The Abraham Cowley Text and Image Archive

"Epitaphium Vivi Autoris" / "The Living Author's Epitaph"
Englished by Various Hands

Hic, ô Viator, sub Lare parvulo
COULEIUS Hîc est Conditus, Hîc Jacet,
  Defunctus humani laboris
    Sorte, supervacuáque Vitâ.
indecorâ pauperie nitens,
Et non
inerti nobilis otio,
  Vanóque dilectis popello
animosus hostis.
Possis ut illum dicere Mortuum,
En Terra jam nunc Quantula sufficit?
  Exempta sit curis,
    Terra sit illa Levis, precare.
Hîc sparge
flores, sparge breves rosas,
Nam Vita gaudet Mortua floribus,
  Herbísque odoratis corona
    Vatis adhuc
Cinerem Calentem.
          [Poemata Latina 1668 / Works 1668]

Here Passenger, beneath this Shed
Lies Cowley, though entomb'd, not dead;
Yet freed from human Toil and Strife,
And all th'Impertinence of Life;
Who in his Poverty is neat,
And even in Retirement, Great.
With Gold, the People's Idol, he
Holds endless War and Enmity.
Can you not say he has resign'd
His breath, to this small Cell confin'd?
With this small Mansion let him have
The Rest and Silence of the Grave:
Strew Roses here as on his Hearse,
And reckon this his funeral Verse:
With Wreaths of fragrant Herbs adorn
The yet surviving Poet's Urn.
          [tr. anon. (Nahum Tate?), 1689]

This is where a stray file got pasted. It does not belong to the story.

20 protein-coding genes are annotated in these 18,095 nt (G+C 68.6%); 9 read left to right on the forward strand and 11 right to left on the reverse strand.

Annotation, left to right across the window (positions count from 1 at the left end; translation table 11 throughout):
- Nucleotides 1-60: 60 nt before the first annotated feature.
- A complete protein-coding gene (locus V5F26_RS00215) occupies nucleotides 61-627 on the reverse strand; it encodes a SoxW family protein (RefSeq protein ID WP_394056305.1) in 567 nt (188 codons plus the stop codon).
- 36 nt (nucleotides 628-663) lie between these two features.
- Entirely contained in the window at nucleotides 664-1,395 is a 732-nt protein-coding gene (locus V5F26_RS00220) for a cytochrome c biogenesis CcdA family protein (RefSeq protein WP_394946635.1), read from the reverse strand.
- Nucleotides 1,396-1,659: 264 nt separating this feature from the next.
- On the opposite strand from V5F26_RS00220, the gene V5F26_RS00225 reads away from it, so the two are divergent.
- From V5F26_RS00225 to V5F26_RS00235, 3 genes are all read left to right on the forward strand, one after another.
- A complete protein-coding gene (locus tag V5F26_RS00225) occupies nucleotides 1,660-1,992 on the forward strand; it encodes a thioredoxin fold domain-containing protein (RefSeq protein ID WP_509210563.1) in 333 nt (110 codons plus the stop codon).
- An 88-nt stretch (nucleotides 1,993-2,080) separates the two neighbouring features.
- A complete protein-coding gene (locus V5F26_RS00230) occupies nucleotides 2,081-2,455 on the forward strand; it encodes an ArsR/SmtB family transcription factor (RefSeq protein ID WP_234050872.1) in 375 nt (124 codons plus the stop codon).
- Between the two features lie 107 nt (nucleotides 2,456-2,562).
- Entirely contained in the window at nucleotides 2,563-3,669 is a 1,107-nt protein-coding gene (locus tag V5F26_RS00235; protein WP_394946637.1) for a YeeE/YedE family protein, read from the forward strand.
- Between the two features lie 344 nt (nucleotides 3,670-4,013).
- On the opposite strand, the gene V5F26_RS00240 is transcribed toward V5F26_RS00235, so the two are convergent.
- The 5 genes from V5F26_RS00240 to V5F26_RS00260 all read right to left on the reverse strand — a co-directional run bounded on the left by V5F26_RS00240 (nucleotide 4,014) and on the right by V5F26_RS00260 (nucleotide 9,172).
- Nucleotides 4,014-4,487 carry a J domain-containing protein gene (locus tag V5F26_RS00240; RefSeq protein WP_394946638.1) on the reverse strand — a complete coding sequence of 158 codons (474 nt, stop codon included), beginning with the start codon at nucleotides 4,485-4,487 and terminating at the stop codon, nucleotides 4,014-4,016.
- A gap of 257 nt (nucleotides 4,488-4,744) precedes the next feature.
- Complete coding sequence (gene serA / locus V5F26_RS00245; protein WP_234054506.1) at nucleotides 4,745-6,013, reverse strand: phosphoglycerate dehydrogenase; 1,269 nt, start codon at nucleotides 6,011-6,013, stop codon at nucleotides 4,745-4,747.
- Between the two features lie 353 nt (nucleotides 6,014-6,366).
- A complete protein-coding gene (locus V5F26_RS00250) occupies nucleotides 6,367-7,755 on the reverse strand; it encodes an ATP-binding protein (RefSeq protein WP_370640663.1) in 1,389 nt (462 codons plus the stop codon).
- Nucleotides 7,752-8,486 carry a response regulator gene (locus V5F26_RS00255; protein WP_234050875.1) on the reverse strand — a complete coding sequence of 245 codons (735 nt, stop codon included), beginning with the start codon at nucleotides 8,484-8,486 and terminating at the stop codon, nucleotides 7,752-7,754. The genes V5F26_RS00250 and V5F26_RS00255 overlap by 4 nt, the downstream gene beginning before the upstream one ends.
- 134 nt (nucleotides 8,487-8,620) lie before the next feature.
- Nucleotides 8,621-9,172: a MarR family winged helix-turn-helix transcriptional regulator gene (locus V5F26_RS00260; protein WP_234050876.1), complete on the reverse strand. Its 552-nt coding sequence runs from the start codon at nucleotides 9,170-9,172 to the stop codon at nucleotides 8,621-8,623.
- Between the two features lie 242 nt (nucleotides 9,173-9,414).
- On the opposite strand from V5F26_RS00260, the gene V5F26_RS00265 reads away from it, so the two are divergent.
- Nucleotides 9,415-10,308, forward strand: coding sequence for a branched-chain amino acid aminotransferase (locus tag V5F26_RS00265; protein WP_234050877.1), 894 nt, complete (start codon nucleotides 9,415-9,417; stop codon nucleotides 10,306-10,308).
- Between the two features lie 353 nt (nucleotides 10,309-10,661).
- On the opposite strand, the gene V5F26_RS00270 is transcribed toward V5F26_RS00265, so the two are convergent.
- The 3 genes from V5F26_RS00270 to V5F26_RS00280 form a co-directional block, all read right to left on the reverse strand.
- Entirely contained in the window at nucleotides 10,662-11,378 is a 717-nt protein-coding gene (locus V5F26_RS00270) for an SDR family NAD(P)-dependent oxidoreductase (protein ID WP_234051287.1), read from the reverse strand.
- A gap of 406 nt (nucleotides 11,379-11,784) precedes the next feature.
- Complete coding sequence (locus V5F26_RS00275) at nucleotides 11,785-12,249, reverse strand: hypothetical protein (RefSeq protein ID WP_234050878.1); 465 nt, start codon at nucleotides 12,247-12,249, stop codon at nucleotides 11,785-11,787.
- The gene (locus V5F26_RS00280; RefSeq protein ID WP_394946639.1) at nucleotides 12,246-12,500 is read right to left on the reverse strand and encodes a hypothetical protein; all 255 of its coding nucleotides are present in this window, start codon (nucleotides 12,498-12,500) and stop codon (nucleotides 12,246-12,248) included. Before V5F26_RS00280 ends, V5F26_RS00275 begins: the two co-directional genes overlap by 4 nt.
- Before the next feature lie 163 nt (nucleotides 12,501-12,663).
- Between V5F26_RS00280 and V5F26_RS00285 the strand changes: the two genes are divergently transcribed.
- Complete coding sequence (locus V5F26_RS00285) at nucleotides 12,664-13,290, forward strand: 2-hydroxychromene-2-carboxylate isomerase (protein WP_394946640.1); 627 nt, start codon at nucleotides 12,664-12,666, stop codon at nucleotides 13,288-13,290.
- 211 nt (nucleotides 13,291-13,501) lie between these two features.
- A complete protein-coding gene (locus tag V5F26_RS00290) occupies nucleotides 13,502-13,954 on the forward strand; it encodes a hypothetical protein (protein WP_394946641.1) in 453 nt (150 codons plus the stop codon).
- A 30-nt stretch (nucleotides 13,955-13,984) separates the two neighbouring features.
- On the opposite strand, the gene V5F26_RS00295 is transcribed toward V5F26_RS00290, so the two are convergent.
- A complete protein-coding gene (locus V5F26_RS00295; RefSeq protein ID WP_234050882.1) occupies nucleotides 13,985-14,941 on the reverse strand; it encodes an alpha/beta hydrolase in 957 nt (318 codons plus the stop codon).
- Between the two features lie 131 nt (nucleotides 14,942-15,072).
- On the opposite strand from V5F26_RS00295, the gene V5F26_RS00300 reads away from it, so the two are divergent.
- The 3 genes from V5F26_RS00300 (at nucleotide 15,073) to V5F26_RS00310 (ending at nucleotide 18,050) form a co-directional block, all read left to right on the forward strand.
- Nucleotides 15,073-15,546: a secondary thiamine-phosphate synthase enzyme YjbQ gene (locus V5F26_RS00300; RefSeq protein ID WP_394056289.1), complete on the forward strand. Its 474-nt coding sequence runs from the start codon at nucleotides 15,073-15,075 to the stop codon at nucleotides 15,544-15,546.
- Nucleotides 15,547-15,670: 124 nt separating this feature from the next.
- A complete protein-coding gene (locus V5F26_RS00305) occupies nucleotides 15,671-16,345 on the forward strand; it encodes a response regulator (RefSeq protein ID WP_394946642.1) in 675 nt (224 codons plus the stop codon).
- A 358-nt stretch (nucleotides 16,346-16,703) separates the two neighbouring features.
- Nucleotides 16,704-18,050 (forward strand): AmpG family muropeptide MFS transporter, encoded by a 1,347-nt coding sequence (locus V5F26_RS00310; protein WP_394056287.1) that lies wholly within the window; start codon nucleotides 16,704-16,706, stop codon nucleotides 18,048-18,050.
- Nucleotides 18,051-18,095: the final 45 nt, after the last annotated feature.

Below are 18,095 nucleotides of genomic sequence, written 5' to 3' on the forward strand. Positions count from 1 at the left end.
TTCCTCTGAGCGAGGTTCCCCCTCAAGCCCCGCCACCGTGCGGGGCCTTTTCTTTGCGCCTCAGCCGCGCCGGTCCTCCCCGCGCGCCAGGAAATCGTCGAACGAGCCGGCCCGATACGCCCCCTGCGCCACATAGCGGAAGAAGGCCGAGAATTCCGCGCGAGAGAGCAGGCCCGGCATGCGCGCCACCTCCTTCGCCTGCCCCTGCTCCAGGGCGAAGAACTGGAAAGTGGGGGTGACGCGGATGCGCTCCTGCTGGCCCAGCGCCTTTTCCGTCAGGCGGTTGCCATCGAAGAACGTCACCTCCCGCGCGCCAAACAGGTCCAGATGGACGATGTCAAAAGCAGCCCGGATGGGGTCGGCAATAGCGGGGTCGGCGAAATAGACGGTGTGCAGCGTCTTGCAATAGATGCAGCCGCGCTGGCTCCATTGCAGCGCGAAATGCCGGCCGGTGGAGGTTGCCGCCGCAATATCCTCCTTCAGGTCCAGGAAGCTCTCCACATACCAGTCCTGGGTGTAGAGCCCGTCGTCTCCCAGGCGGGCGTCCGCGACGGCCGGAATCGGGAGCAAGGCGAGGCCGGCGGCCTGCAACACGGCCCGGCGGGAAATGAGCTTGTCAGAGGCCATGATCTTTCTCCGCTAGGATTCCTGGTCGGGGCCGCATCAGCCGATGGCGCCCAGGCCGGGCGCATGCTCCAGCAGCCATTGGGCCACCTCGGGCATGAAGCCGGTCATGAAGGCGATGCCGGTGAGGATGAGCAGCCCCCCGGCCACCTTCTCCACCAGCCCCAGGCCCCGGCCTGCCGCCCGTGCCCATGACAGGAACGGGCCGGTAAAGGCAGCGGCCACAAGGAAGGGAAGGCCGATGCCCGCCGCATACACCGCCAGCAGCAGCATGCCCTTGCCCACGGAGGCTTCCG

From life's superfluous cares enlarg'd,
His debt of human toil discharg'd,
Here Cowley lies! beneath this shed,
To every worldly interest dead;
With decent poverty content,
His hours of ease not idly spent;
To fortune's goods a foe profest,
And hating weath by all carest.
'Tis true he's dead; for oh! how small
A spot of earth is now his all;
Oh! wish that earth may lightly lay,
And every care be far away;
Bring flowers; the short-liv'd roses bring,
To life deceas'd fit offering;
And sweets around the poet strow,
While yet with life his ashes glow.
          [tr. Joseph Addison]
Here, Traveller, from Human Eyes
Conceal'd for ever, Cowley lies:
In this mean Cell the Poet chose
To seek his long-lov'd last Repose;
When tir'd with each ambitious Strife,
And all the foolish Farce of Life,
To sacred Silence he withdrew,
And bid the busy World adieu.
His better Part surviving tries
To Truth's and Wisdom's Heights to rise,
The solid Joys of Virtue finds,
Converses with Celestial Minds,
And pitying sees what various Woe
The giddy Crowd pursues below.
Peace to his ever-gentle Shade!
May no rude Cares his rest invade!
Light lie the Earth, that Flow'rs may bloom
Around the metaphoric Tomb!
That here in this small Spot may grow
(A Spot how small suffices now!)
What Summer's short-liv'd Pride bestows,
The Lily, and the blushing Rose.
Surely unenvy'd we may have
Flow'rs to attend us in the Grave.
          [tr. Thomas Fitzgerald]
Trav'ller, within this Moss-grown-Cot,
Cowley has all the World forgot;
From Toil and Care he here is free,
And Life's prolix Anxiety.
Thro' Fortune's Cloud he graceful shines,
Nor at this noble Ease repines;
Riches contems as trifling Things,
The Vulgar's Wish, and Pride of Kings.
For Cowley, dead, you sure may mourn,
When here so little serves his Turn.